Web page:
I had a little boost to my running mojo this week when I booked our hotel in Edinburgh for this September. The Scottish Half Marathon, which got cancelled last year, will be my first race in nearly 2 years!
I know it’s absolutely ages away but still, a shining beacon of hope, no? After these crazy unprecedented times, I have possibly, hopefully, maybe got a little something to work towards again.
The irony is, that before this big world shut-down (or at least the shut-down of those parts of the world that were particularly pants at dealing with the virus), I was getting a little disaffected by the big races. They were expensive, busy, created ten ton of rubbish and were getting more and more corporate.
But having had nothing for so long, I am ready to mingle with the multitudes at the starting line again.
Metaphorically that is. The reality is I’m normally standing more than 500 metres back with the rest of the tortoises making way for the hares and the gazelles to speed away while we shuffle forward a bit at time, until we finally actually make it to the front. We’re knackered before we’ve even begun!
That, however, is beside the point. I will enjoy it all. The queues for the portaloos; the fiddling with the safety pins (for the number bibs); the standing around and interminable waiting before the start; the faint waft of Deep Heat mixed with varying levels of anxiety.
And of course the excitement. The culmination (if you’ve not been a lazy arse) of the hard work and training you’ve put in, ready to be put to the test. The knowledge that you and several thousand other people are collectively committing to this endeavour. It sometimes, in rare moments of softness, brings a lump to my throat.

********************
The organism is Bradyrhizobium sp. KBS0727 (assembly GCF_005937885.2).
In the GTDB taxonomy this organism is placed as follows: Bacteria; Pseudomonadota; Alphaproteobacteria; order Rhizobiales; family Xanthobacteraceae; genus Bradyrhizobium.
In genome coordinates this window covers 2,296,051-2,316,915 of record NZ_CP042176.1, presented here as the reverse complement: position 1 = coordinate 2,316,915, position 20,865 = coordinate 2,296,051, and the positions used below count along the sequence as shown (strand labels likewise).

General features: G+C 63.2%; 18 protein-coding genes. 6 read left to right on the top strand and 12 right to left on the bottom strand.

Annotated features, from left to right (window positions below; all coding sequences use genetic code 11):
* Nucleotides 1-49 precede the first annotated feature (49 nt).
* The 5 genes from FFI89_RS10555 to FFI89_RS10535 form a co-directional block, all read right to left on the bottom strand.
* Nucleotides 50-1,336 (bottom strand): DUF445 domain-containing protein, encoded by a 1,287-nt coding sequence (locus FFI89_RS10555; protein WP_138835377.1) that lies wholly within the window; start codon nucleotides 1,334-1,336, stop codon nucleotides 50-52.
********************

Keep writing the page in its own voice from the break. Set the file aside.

I have been on so many runs where I have randomly chatted to lovely people along the way (once your breathing settles, it is possible to say a few words without gasping) and sometimes someone has pulled me psychologically to the finishing line when I’ve felt I can’t go on. Once, I even managed to pay it forward with another random stranger.
Then, crossing that line and knowing you’ve made it in hopefully a time that you’re happy with, or at least knowing that you’re done and you get to have a beer soon is wonderful. The nerves, and the anticipation is over and you can relax for just a little while.
All this and much more is why I just cannot wait for September.
7 thoughts on “A Real Race”
Good luck! It will be strange to be mixing with crowds again.
Thank you! And, yes, definitely weird. Hopefully they’ll start people a few at a time.
Ooooh, I’ve been looking for a run since I came to Scotland. This sounds great. I’m going to see if I can make it happen. 👀 🙂 🏃🏼♂️
Cool! Let me know if you get there. We can swap stories of our loo queuing experiences!
Definitely! You will love it after this crazy year and a half!